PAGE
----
Dendreon's Prostate Vaccine Validated with Drama

Dendreon (DNDN) appears to have defied the many skeptics of its controversial experimental prostate cancer vaccine, Provenge. The drug extended survival in patients in the last stages of the disease by a median of 4.1 months, according to a the results of a clinical trial presented on Apr. 28—a month longer than Taxotere, a harsh chemotherapy that is currently the only drug for advanced prostate cancer.

The study of 512 men also found that 31.7% of the patients on Provenge were still alive at the three-year mark, compared with 23% of those on a placebo. Side effects from Provenge were minimal, although four men did develop non-fatal blood clots.

Although far from a cure, the drug represents the first significant progress in more than a decade against advanced prostate cancer, which kills some 30,000 men in the U.S. each year. For very sick patients, any additional survival time is considered a breakthrough by cancer specialists; the 4.1 months of added survival time represent a median, meaning that half the patients on the drug lived longer than four months and the other half lived less. As such, Provenge has won praise from doctors and patients alike. "Hundreds of thousands of men fighting prostate cancer will now have real hope that a safe and effective new option will be available to them in their fight for life," said Scott Riccio, executive director of the cancer patient advocacy group Accelerate Progress.

Dendreon's stock, however, suffered a nasty and unexplained blow in a couple of minutes before trading was halted on the Nasdaq exchange ahead of the announcement of the trial results. Between 1:25 p.m. and 1:27 p.m., the stock price fell 69%, to 11.81, at which point trading was stopped. The Nasdaq initially thought a broker's error was to blame for the drop, but later announced the stock trades would stand, according to Bloomberg. The shares more than doubled when trading resumed after hours.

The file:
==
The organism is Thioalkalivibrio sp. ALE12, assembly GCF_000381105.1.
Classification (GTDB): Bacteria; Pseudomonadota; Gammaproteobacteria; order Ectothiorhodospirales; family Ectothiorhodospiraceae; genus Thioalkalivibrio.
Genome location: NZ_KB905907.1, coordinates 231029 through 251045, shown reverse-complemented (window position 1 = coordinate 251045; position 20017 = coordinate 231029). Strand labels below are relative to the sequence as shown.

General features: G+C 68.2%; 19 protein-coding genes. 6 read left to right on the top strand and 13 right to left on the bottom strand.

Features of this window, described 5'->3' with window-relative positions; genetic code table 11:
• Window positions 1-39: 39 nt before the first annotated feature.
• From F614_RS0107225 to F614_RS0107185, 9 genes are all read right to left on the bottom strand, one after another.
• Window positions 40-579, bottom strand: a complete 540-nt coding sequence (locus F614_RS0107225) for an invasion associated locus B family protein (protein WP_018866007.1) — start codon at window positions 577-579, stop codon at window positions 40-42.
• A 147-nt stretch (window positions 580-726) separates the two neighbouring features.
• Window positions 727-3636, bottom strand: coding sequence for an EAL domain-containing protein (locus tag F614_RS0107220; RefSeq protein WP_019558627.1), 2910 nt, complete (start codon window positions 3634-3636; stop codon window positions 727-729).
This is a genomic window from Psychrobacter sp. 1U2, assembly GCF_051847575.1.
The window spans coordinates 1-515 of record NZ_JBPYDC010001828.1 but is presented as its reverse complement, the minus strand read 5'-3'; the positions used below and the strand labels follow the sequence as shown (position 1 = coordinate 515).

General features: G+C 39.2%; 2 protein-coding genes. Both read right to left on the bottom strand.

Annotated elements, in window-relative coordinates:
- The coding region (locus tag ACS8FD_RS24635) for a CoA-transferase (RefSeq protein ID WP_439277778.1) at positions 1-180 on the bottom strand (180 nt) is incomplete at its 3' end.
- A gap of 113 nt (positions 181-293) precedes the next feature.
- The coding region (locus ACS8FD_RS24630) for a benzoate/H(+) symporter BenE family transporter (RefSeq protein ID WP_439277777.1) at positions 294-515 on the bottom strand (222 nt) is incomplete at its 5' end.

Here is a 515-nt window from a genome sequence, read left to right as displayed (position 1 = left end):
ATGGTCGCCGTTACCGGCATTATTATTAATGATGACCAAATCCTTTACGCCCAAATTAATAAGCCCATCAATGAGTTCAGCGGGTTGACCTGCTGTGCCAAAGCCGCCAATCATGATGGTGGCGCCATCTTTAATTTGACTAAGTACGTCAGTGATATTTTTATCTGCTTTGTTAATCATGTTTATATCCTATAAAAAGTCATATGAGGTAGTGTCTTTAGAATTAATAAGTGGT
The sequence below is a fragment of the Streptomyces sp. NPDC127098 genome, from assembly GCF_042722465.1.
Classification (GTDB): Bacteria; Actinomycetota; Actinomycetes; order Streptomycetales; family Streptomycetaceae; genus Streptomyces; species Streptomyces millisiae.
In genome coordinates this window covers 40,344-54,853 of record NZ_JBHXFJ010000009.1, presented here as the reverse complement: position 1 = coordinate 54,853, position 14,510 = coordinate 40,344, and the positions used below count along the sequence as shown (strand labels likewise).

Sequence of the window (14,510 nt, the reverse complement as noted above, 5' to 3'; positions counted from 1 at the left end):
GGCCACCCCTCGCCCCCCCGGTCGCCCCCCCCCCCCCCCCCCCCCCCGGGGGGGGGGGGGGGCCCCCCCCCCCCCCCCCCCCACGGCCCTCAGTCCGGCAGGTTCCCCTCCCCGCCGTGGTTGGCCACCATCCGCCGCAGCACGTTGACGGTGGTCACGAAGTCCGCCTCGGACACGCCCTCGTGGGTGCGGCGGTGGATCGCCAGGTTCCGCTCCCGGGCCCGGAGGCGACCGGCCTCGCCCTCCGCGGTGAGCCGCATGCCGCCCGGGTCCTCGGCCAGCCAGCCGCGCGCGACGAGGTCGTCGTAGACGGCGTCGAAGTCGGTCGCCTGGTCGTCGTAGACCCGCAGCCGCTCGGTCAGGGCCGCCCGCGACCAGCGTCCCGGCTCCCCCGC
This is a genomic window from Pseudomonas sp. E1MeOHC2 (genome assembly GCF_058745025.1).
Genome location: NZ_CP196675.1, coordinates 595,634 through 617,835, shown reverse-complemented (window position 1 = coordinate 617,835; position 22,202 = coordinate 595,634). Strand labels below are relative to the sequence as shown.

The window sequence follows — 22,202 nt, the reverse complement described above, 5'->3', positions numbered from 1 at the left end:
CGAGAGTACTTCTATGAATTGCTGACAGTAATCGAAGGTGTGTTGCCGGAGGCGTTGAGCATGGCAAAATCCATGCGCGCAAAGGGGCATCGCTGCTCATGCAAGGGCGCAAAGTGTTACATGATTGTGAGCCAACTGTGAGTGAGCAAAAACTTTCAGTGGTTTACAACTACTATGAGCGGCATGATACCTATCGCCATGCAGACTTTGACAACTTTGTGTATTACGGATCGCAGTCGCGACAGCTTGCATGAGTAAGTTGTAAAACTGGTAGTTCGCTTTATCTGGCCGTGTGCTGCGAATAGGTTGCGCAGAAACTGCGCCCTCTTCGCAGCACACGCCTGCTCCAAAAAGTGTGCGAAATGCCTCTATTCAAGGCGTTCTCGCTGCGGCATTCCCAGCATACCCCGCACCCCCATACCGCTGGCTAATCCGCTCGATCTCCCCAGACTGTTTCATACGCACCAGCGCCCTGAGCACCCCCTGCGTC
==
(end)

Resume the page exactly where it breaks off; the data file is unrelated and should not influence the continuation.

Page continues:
first cancer vaccine to extend life

The stock slide was a marked reversal of what happened earlier this month, when Dendreon shares tripled in value on Apr. 14 after initial reports of the successful trial were announced. Short sellers had bet heavily against Dendreon.

Provenge is the first cancer vaccine to prove in a clinical trial that it can keep patients alive longer. For decades, scientists have been trying to develop such a vaccine, meant to activate the body's own immune system to attack tumors, with little success. The Provenge trial "validates the long-standing but elusive aspiration to harness a patient's own immune system to fight cancer," said Dr. Philip Kantoff, head of the prostate cancer program at Dana-Farber Cancer Institute in Boston and a principal investigator of the trial.

Dendreon CEO Dr. Mitchell Gold couldn't help but gloat a little over the results, released almost exactly two years after the Food & Drug Administration, in a much-debated decision, rejected the company's application for Provenge.

A panel of experts convened by the FDA had voted 17 to 2 to approve the drug, despite inconclusive evidence that it was effective. But the FDA rejected their recommendation, leading to a firestorm of protest from prostate cancer patients and Dendreon investors. The company set off on a larger trial designed to prove that the drug could extend survival.

customized for each patient

Ever since Gold announced two weeks ago that results met FDA requirements, the Seattle-based company has displayed a huge banner on the entire front of its headquarters that says: "Congratulations Dendreon. Global Impact Starts Here." And in releasing the full results Tuesday at the American Urological Assn. meeting in Chicago, Gold said they "confirm the potential for Provenge in prostate cancer and validate the potential of our pipeline."

Gold has said the company will reapply for FDA approval by the end of this year.

Experts say he has reason to be confident of approval, since Provenge seems to be both safe and more effective than Taxotere. The Provenge results are considered statistically significant because the trial had a so-called "p-value" of 0.032—meaning the odds were less than 3.2% that the outcome resulted from chance. The FDA traditionally will not consider a drug with a p-value of more than 5%.

The FDA is expected to closely monitor Provenge's complex manufacturing process, however. The drug must be customized to each patient: Blood cells are collected from the patient and mixed with a protein found on prostate cancer cells and a vector designed to stimulate the immune system. The resulting drug is given as a one-time treatment, delivered by infusion three times over two weeks. Ideally it will alert the immune system to attack the prostate tumor while leaving healthy tissue alone.

That process probably guarantees the drug will be costly, though the company has not disclosed pricing details. If the drug is approved, analysts expect it will bring in more than $1 billion in annual revenues within a few years.

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